But in Chinatown, where the taste for ultra-fresh seafood never goes out of season, Dungeness crab is still readily available — and cheap. Actually, all the live seafood at Gourmet Delight Seafood Restaurant on Webster and 7th Street is reasonably priced for Chinatown — a whole crab for $12.99, steamed catfish for about $15. The catch swims around vigorously in clean tanks, a good sign that it won’t stay there for long. Sitting next to the show the night on night two of the crab fest, I felt a splash, and whipped around to see open-mouthed diners pointing at a fish that had just tried to leap to freedom.
Gourmet Delight took over the old Tin’s Tea House space about six weeks ago after Tin’s moved to Walnut Creek. Chinatown diners never hesitate to scout out a new place, and when my friends and I walked through the door, every table in the spacious restaurant was crammed with families. The buzz of bodies moving and people talking warmed up the white-tile-and-white-walled room, designed to look clean rather than welcoming.
In such a new restaurant, however, the rush of curiosity set off an avalanche of disorganization. Though our server made a lovely effort to translate specials on the wall, she was a little overwhelmed by the crowds. So was the kitchen — our food took 45 minutes to arrive. We finished off the tea and the roasted peanuts on our table by the half-hour mark, and leaned over to the just-abandoned table next to us to snatch their peanuts, too.
Meanwhile, I saw lots of typical Cantonese food waft by: claypots, clams and black bean sauce, platters of bright-green vegetables, yang chow fried rice. Over and over I watched nets swoop through the tanks, and five minutes later platters of steamed fish, spot prawns, lobster, or crab would pass us by.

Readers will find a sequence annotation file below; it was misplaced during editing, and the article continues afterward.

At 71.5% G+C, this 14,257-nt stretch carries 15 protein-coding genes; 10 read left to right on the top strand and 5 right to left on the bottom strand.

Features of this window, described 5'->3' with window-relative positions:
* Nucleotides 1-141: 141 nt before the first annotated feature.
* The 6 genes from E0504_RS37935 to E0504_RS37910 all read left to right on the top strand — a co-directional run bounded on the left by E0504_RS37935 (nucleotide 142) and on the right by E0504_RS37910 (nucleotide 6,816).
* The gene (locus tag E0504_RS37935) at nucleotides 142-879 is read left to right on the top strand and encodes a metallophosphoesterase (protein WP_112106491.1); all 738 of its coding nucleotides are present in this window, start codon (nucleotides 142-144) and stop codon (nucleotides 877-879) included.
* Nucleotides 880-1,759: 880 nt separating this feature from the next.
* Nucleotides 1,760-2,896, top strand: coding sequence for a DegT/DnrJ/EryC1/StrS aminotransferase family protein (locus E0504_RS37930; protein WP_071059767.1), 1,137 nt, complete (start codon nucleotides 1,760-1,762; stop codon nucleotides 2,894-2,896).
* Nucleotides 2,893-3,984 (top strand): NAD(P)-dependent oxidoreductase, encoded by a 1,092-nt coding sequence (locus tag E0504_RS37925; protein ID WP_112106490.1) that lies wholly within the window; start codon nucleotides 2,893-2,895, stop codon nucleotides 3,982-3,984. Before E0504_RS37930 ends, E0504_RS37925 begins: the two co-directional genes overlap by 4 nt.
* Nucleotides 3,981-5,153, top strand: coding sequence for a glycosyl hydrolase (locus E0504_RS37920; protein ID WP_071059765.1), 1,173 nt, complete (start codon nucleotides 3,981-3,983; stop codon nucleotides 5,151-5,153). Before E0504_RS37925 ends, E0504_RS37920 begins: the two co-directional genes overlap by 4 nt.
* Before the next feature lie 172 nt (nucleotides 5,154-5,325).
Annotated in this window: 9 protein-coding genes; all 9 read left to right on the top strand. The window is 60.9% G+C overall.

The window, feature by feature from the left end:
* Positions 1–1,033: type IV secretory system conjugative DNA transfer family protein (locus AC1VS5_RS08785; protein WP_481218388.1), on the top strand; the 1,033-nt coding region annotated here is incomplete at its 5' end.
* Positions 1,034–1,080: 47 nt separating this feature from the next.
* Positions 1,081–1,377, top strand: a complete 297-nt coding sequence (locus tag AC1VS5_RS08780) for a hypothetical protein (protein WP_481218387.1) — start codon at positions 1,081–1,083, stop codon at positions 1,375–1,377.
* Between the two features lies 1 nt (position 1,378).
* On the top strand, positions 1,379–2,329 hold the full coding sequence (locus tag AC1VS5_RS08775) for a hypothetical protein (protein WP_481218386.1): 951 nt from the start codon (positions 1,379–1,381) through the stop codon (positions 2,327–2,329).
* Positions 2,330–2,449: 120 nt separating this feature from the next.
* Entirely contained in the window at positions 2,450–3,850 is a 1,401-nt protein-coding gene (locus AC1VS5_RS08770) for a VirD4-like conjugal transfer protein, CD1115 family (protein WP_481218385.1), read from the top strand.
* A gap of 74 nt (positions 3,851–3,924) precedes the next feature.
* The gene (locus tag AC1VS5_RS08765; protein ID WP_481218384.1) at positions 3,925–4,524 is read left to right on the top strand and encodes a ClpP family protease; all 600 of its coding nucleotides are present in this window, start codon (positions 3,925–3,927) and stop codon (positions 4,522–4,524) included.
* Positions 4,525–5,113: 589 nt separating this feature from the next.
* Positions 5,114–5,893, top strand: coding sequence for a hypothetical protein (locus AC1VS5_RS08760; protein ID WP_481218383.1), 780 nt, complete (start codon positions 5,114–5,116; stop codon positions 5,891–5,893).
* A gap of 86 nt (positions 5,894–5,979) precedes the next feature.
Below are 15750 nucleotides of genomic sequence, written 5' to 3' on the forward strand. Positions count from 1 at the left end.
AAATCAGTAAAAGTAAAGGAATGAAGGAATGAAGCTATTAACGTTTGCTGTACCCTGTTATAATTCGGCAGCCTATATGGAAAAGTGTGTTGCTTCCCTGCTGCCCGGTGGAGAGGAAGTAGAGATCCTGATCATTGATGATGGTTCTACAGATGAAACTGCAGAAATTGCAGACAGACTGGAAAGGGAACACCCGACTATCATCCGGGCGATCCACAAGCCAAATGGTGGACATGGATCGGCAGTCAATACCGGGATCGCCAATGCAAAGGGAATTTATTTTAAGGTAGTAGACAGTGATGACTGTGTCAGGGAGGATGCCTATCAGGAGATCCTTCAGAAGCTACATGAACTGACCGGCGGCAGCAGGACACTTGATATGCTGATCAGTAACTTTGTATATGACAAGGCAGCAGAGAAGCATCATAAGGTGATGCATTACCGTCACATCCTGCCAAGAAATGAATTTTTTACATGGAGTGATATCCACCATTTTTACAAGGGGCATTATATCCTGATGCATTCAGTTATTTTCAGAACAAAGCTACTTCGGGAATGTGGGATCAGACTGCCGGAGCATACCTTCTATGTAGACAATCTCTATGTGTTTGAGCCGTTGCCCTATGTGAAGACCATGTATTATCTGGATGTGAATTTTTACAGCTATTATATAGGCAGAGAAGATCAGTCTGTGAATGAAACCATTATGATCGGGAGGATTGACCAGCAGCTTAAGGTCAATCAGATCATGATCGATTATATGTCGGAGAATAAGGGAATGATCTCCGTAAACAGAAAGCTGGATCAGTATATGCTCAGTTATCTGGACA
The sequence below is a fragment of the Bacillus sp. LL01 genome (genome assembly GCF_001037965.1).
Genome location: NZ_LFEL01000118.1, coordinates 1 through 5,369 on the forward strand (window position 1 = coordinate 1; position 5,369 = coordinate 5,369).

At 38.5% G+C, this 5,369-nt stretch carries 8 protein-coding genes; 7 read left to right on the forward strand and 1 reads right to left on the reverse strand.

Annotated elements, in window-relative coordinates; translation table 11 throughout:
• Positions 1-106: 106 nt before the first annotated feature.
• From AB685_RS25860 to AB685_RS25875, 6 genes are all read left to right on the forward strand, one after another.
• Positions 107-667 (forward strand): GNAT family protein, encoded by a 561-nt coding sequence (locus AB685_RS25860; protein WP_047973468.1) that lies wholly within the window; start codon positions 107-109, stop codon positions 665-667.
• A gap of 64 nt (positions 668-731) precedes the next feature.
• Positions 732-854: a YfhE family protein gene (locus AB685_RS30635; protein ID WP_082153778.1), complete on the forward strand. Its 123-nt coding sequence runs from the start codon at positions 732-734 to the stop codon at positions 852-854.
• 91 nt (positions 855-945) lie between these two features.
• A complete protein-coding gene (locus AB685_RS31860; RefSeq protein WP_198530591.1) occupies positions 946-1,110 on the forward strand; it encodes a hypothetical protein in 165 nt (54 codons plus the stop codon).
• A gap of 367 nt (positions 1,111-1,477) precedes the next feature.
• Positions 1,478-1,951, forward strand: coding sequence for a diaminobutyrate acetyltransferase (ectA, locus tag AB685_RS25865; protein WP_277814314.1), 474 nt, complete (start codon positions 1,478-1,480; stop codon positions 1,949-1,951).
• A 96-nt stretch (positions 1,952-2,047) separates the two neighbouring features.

When our own food arrived, we found much to like but little to love. A deep fryer had crisped the skin on our oil-lacquered squab into a thin shell, but it also overcooked the meat, bringing out the pigeon’s livery tendencies. We weren’t sure where the greens were in our “Chinese-style braised tofu with tender greens,” but wallowed in the minced shrimp-garlic-chile sauce the bean curd was cooked in. And I’ve had better Chinese broccoli — a little more stock would have toned down the richness of the oyster sauce poured overtop — but alongside all the meat, it was a welcome hit of green. Only the filet of sole with salt and pepper caught my attention. This time the fryer got it right, producing a crust ready to disintegrate at the slightest touch, the fish inside as ephemeral as snow.
Gourmet Delight’s crab, too, didn’t inspire awe the way some of the East Bay’s other Hong Kong style seafood houses do. Chopped into big chunks, then sautéed with ginger strips and scallion greens in a rich soy-tinged sauce that tended to overshadow the subtle flavor of the meat, this crab was no delicacy. You were meant to eat it quick, with your fingers and chopsticks, sucking all the meat out of the legs and daintily spitting any fragments of shell that came along with it.
Both Gourmet Delight and Art’s Crab Shak prove that Dungeness crab doesn’t warrant its sterling-silver reputation. To enjoy California’s favorite luxury food, in fact, all you need is a bib, some butter, and your teeth.